Earlier this week, a group of 6 lawmakers filed a A. The criminal complaint accuses al-Assad of committing war crimes and crimes against humanity in the Syrian city of Aleppo between April 24th and November 19th of this year. This move came after a recent, major government offensive, backed by Russian airstrikes and foreign soldiers, in which Syrian rebels lost substantial territory in Aleppo.
German law allows Germany to pursue foreigners for crimes committed abroad under the principle of universal jurisdiction. As evidence of the crimes committed by al-Assad, the complaint itself relies on Amnesty International reports and individual first-hand accounts of asylum seekers. In the complaint, over 50 incidents have been cited, including the targeted bombing of hospitals, humanitarian facilities, and residential areas, as well as the use of cluster bombs. It is argued that, as al-Assad is the President of Syria, he is, therefore, responsible for the actions of the government and the military. As commander in chief of the armed forces, he bears a direct responsibility for the crimes committed in Aleppo.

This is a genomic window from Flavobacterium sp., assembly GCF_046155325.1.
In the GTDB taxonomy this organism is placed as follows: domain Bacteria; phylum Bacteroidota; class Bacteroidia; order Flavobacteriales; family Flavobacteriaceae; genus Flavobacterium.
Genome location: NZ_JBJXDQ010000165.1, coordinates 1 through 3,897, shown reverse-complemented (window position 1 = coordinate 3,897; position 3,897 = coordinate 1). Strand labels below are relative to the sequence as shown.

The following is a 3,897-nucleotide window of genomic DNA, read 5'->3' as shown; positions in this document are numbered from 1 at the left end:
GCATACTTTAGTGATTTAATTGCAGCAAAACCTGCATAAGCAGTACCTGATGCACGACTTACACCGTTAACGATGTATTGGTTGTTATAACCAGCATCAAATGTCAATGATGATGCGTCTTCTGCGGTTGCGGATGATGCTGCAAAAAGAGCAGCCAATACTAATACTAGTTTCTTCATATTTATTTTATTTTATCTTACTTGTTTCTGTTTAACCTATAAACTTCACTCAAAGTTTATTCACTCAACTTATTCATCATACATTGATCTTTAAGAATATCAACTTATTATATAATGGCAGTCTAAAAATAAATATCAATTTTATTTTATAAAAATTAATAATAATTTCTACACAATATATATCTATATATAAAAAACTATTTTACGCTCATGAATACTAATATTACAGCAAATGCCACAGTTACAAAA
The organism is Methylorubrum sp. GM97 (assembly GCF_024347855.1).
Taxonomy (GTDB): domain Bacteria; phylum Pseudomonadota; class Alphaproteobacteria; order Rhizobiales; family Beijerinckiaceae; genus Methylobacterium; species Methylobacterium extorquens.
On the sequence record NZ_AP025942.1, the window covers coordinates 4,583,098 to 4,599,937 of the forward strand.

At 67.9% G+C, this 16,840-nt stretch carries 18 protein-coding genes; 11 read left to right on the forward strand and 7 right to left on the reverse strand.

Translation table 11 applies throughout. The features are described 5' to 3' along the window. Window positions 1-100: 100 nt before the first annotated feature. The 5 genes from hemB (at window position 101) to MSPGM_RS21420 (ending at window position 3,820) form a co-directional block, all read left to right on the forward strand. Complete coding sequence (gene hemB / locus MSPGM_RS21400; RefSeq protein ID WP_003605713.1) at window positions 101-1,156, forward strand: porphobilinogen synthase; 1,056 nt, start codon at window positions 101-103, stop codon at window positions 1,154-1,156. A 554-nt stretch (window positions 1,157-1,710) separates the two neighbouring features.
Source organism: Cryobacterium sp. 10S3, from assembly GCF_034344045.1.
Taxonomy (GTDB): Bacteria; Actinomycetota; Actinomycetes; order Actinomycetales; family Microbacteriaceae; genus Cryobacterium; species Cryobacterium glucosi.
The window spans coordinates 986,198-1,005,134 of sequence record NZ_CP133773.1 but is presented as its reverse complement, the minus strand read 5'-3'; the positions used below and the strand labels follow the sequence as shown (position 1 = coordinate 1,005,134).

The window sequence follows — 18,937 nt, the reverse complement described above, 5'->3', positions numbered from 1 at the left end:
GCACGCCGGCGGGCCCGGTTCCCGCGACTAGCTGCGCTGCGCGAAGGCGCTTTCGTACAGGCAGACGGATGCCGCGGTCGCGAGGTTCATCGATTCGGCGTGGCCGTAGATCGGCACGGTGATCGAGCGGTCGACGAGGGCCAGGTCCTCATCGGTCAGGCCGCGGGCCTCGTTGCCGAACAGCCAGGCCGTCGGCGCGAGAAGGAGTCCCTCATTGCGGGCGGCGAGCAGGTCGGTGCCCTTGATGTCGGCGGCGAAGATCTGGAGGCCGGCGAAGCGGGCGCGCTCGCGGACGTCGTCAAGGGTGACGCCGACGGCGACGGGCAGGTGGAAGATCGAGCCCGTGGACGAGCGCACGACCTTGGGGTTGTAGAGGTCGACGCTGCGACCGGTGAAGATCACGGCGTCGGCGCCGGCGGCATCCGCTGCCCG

The German lawmakers are optimistic that the federal prosecutor will open a formal investigation into the war crimes committed in Syria. However, it is unlikely that the criminal complaint will amount to much. Instead, it is hoped that by opening up an investigation it will increase political pressure on al-Assad to resolve the conflict in Syria. There is also hope that it will encourage the collation of evidence should there ever be a case brought before the International Criminal Court.
Speaking to the press on Monday, attorney Mehmet Daimaguler said that “We’re experiencing genocide in Aleppo in slow motion,” and he is not alone in his opinion. In October, UN Human Rights Chief Zeid Ra’ad said the government’s siege and the bombing of Aleppo constitute crimes of historic proportions. He has also called for a case to be put to the International Criminal Court. So perhaps the criminal complaint in Germany is the first step towards seeking justice for the crimes committed in Syria.
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